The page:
With the release of the so-called “Torture Report” yesterday, I’ve been casting back to the Abu Ghraib prison scandal. After the invasion of Iraq, from late 2003 to 2004, U.S. military police of the Army and Central Intelligence Agency committed a series of outrageous abuses of Iraqi detainees at the notorious Abu Ghraib prison, abuses that had been tried and exported from Guantanamo Bay prison and secret "black sites" around the world. Because of extensive photo and video documentation of the abuse by military police themselves, the scandal became an international embarrassment that led W.J.T. Mitchell to declare it, not without hyperbole, the moment that the U.S. lost the war in Iraq.

Sand Opera began out of the vertigo of feeling unheard as an Arab American, in the decade after the terrorist attacks of 2001. After 9/11, Americans turned an ear to the voices of Arabs and Muslims, though often it has been a fearful or selective listening. Even Errol Morris chose to interview only Americans for his Abu Ghraib film, “Standard Operating Procedure.” One centerpiece to Sand Opera is the “abu ghraib arias." It is a dialogue between Standard Operation Procedure for Camp Delta in Guantanamo Bay, the soldiers who served in Abu Ghraib, and the Abu Ghraib prisoners. I draw upon a number of sources: a Standard Operating Procedure manual for Camp Echo at the Guantanamo Bay prison camp (thanks to WikiLeaks); the testimony of Abu Ghraib torture victims found in Mark Danner’s Torture and Truth: America and the War on Terror; the words of U.S. soldiers and contractors as found in Philip Gourevitch and Errol Morris’s The Ballad of Abu Ghraib; the official reports on the Abu Ghraib prison scandal (the Taguba Report, the Schlesinger Report, etc.); interviews with Joe Darby and Eric Fair (two whistle-blowers); the Bible; and the Code of Hammurabi.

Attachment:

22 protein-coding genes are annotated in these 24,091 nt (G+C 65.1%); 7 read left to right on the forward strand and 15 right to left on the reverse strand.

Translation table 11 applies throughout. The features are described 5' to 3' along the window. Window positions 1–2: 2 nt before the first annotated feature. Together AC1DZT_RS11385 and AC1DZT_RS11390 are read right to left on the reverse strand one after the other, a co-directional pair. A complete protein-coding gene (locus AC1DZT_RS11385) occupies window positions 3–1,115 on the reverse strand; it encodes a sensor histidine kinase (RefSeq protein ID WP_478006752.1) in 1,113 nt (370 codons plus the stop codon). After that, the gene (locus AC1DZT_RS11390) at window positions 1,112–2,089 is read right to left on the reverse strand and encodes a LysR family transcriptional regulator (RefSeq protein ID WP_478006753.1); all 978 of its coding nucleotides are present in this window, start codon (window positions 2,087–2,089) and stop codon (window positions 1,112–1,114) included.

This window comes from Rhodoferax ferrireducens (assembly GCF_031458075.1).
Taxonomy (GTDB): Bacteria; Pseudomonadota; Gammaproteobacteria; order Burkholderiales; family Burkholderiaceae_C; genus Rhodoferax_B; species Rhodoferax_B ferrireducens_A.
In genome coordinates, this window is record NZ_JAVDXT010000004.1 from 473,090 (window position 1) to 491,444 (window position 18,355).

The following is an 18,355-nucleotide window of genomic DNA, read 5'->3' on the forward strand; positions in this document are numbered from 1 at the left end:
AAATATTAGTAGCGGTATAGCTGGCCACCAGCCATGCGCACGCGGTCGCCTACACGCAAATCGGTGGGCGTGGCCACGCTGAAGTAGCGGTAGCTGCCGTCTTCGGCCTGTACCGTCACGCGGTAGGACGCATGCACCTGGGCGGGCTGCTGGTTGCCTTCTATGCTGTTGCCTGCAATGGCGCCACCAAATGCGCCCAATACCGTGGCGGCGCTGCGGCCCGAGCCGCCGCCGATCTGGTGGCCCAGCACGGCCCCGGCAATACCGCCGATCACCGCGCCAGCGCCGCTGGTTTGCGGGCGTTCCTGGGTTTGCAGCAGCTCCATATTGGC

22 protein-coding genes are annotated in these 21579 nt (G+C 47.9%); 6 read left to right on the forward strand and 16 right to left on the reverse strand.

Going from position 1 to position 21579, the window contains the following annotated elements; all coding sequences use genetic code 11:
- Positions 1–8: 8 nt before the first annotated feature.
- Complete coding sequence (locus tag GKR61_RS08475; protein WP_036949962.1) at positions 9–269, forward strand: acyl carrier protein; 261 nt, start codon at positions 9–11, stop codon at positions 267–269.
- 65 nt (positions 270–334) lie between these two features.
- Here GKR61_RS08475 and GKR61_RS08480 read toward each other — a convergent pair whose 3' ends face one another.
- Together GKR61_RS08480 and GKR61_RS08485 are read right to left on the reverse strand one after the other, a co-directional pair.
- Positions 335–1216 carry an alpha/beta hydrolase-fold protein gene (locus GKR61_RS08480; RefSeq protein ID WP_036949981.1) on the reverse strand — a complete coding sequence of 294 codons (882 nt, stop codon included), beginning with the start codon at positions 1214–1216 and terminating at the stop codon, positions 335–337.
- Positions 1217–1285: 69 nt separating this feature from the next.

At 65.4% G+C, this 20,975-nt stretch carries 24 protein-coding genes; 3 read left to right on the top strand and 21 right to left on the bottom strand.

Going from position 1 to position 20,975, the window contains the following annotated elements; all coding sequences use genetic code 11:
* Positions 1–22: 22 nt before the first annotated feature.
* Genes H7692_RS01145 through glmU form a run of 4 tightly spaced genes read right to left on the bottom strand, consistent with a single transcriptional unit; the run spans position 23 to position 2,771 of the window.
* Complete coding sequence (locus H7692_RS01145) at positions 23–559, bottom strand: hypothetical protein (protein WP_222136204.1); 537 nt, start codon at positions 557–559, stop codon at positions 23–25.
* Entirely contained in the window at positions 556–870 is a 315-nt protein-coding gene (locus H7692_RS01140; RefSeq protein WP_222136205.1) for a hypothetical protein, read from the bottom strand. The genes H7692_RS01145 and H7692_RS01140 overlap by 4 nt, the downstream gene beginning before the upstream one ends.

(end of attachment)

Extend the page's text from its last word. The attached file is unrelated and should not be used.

The following audio performance of the arias involved the piano work of Philip Fournier, and the voices of Danny Caine, Jackie Orchard, Paige Webb, and me (Philip Metres), and was engineered by Mike MacDonald.






Saturday, December 6, 2014

Split This Rock call for poems: We Who Believe in Freedom Cannot Rest



December 5, 2014
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We Who Believe in Freedom Cannot Rest - 
 
Call for Poems that Resist Police Brutality 
& Demand Racial Justice

Until the killing of Black men, Black mothers' sons, becomes as important to the rest of the country as the killing of a white mother's son-we who believe in freedom cannot rest. 
                    - Ella Baker

Even as our hearts break in rage and anguish over the murder of Black and brown people throughout the land by police who are not held accountable, here at Split This Rock we are heartened by the powerful actions in the streets and the visionary leadership of mostly young people of color in this growing movement for justice.

We are also moved by the poets, who continue to speak out, and especially by BlackPoetsSpeakOut and its manifesto: "I am a black poet who will not remain silent while this nation murders black people. I have a right to be angry." Another powerful forum is VONA/Voices Against Racial Injustice.